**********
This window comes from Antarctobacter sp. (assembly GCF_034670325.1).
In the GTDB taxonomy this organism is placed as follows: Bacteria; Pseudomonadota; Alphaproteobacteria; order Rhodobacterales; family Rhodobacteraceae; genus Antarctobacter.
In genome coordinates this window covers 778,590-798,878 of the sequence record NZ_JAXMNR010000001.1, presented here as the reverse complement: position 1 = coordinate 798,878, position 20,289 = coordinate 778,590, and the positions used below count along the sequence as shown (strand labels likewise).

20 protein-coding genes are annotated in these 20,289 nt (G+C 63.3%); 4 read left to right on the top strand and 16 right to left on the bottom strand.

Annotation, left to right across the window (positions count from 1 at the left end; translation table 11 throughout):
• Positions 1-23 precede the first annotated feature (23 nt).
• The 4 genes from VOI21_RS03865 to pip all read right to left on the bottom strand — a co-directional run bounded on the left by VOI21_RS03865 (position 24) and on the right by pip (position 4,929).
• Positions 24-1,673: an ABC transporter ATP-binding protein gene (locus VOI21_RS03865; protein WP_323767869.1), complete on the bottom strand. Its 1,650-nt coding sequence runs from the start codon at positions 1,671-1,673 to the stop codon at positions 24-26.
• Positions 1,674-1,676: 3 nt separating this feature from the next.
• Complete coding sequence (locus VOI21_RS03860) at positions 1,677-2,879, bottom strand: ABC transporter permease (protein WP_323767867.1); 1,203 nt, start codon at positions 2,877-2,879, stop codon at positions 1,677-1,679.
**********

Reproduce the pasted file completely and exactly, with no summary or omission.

This window comes from Antarctobacter sp. (assembly GCF_034670325.1).
In the GTDB taxonomy this organism is placed as follows: Bacteria; Pseudomonadota; Alphaproteobacteria; order Rhodobacterales; family Rhodobacteraceae; genus Antarctobacter.
In genome coordinates this window covers 778,590-798,878 of the sequence record NZ_JAXMNR010000001.1, presented here as the reverse complement: position 1 = coordinate 798,878, position 20,289 = coordinate 778,590, and the positions used below count along the sequence as shown (strand labels likewise).

20 protein-coding genes are annotated in these 20,289 nt (G+C 63.3%); 4 read left to right on the top strand and 16 right to left on the bottom strand.

Annotation, left to right across the window (positions count from 1 at the left end; translation table 11 throughout):
• Positions 1-23 precede the first annotated feature (23 nt).
• The 4 genes from VOI21_RS03865 to pip all read right to left on the bottom strand — a co-directional run bounded on the left by VOI21_RS03865 (position 24) and on the right by pip (position 4,929).
• Positions 24-1,673: an ABC transporter ATP-binding protein gene (locus VOI21_RS03865; protein WP_323767869.1), complete on the bottom strand. Its 1,650-nt coding sequence runs from the start codon at positions 1,671-1,673 to the stop codon at positions 24-26.
• Positions 1,674-1,676: 3 nt separating this feature from the next.
• Complete coding sequence (locus VOI21_RS03860) at positions 1,677-2,879, bottom strand: ABC transporter permease (protein WP_323767867.1); 1,203 nt, start codon at positions 2,877-2,879, stop codon at positions 1,677-1,679.